Sleep habits can influence the hormones that control appetite, potentially leading to weight gain. Levels of the hormone ghrelin increase with poor sleep, producing greater feelings of hunger. And the hormone leptin decreases, which requires more food for a person to feel full. Additionally, sleep disruptions can alter how food is metabolized, and lead to less exercise and general movement the next day.
A sudden desire to eat more could be due to physical conditions such as diabetes, hyperthyroidism, hypoglycemia, Grave’s disease, premenstrual syndrome, and side effects of some medications. In terms of mental health, stress, anxiety, and depression can lead to different eating patterns including increased appetite.
For most of human evolutionary history, calories were scarce and uncertain. So even today, we want to store as much energy as possible. That mindset hinders appetite in several ways. Our instincts tell us to keep eating well beyond when we are sated. Worse, the foods we crave—calorie-dense fats and sugars—were once rare and valued as a bulwark against starvation; now they're plentiful and harmful in excess. And we don't crave plants, precisely because they were more abundant in our past.
Although people may experience natural fluctuations in their appetite from time to time, sudden or severe appetite loss can be a harbinger of physical and mental health challenges. Addressing and treating the underlying condition is key to regaining a healthy appetite.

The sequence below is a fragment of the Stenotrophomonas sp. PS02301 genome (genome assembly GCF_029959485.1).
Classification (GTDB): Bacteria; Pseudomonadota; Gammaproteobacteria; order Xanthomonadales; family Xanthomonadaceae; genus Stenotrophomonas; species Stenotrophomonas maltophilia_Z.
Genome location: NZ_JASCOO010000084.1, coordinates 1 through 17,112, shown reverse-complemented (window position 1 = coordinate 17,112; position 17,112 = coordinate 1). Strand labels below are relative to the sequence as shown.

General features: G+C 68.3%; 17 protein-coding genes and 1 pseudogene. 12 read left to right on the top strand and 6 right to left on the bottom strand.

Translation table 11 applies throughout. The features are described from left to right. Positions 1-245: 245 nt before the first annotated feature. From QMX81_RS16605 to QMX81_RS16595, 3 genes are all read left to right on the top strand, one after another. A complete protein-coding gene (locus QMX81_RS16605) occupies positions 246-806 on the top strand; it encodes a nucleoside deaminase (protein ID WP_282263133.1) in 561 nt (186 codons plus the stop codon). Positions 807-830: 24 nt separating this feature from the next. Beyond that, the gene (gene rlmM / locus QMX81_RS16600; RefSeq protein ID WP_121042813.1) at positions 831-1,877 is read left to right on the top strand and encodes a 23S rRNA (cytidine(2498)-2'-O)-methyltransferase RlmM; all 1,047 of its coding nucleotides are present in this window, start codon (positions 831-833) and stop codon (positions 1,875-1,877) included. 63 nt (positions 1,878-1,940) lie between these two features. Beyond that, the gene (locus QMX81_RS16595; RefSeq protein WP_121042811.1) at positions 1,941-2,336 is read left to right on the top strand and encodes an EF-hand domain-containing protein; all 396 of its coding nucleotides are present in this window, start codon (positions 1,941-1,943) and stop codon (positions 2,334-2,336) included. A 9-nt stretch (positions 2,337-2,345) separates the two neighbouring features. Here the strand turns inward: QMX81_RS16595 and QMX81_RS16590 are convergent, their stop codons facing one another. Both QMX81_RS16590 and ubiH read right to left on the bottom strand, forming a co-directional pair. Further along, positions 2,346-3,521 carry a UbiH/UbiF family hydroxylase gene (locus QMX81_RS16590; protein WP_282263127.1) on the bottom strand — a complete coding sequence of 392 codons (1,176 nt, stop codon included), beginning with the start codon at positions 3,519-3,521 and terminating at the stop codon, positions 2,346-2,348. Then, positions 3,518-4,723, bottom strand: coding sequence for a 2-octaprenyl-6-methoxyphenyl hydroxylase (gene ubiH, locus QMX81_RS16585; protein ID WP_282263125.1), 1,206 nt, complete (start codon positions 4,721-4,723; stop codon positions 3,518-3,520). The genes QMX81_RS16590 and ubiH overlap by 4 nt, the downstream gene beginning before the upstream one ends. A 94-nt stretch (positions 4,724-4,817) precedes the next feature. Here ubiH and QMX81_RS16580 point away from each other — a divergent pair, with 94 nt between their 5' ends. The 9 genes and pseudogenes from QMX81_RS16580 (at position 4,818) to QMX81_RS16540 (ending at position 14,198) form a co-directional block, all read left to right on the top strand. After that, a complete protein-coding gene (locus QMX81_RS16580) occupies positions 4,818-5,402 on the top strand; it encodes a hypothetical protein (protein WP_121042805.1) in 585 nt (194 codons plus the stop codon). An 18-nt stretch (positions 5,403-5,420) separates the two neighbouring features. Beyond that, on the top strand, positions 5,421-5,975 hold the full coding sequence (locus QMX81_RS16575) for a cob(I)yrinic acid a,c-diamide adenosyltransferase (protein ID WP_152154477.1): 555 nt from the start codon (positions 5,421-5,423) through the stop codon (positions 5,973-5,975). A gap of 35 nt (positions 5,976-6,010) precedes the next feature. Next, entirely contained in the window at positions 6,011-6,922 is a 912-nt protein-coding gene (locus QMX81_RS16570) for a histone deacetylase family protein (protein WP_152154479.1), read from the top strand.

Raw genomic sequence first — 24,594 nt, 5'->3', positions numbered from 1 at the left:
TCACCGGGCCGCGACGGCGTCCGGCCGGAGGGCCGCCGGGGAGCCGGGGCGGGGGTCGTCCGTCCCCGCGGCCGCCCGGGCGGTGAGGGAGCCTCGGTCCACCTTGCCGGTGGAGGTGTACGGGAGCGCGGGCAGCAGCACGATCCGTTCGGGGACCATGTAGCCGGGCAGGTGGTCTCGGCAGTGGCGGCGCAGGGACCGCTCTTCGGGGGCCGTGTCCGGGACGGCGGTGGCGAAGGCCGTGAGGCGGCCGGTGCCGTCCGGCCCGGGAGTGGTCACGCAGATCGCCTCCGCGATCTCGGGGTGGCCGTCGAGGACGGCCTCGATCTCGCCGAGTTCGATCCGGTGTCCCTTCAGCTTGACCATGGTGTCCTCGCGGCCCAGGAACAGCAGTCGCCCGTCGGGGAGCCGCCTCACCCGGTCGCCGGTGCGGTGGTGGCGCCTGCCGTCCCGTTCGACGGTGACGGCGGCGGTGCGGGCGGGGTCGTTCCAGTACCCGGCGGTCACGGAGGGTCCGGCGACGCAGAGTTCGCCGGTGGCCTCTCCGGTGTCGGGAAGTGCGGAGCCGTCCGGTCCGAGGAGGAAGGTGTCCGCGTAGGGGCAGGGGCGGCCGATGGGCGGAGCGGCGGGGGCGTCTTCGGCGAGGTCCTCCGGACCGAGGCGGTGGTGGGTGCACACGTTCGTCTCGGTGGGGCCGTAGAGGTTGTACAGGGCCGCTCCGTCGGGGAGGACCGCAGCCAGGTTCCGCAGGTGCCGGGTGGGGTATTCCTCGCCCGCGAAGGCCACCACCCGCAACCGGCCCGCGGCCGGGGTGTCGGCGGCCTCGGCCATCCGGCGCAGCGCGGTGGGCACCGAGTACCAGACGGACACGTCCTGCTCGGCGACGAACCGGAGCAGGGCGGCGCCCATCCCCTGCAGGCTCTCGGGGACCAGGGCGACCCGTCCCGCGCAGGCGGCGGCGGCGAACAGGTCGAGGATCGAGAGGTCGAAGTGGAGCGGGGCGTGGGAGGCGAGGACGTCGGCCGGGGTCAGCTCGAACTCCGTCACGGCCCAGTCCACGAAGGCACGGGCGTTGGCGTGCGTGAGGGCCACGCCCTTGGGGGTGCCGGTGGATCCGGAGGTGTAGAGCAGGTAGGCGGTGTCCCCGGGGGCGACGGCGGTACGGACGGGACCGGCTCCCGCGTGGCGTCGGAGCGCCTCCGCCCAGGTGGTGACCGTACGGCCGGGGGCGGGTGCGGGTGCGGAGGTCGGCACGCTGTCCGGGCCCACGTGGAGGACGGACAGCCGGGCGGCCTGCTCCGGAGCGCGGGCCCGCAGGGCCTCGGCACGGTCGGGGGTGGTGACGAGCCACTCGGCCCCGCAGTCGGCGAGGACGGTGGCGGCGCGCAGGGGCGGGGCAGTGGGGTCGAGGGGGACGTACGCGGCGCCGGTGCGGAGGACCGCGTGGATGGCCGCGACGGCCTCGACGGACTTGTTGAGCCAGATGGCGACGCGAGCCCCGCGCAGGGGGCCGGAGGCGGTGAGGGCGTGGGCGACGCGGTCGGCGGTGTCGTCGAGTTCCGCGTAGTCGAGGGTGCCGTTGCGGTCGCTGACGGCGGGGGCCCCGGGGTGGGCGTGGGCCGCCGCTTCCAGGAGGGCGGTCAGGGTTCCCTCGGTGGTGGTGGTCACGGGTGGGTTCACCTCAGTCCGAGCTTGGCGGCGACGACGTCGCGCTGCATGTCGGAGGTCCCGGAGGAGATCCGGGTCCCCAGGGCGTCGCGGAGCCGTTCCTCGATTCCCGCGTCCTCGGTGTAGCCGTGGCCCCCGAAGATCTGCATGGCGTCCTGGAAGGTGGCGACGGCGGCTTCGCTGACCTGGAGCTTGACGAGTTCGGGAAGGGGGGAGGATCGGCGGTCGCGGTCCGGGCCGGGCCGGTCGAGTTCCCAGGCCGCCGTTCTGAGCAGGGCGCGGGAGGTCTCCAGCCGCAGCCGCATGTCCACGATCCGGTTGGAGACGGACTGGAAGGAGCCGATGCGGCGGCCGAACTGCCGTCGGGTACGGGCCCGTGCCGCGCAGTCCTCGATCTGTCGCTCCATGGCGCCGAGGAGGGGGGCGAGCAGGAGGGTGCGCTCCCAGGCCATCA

Diminished appetite may be indicative of stress, anxiety, depression, or grief. In these situations, distress can become all-consuming, eliminating the desire to eat and preventing such basic tasks as preparing a meal. Physical manifestations of stress can also contribute to appetite loss; for example, nausea and headaches can interfere with the cues that direct appetite. Depression can both fuel and be fueled by food as well.
Appetite loss can also be a side effect of medications for mental health conditions, such as Adderall or Ritalin for ADHD and Prozac for depression.
It can be, yes. One of the symptoms of depression is a consistent decrease in appetite or significant weight loss when not dieting. People who are depressed often lose interest and pleasure in eating, similar to the absence of motivation overall. Additionally, some believe that the condition may blunt physiological taste sensitivity, another pathway for appetite loss in depression. (However, the opposite relationship can also occur—significant weight gain can be a symptom of depression.)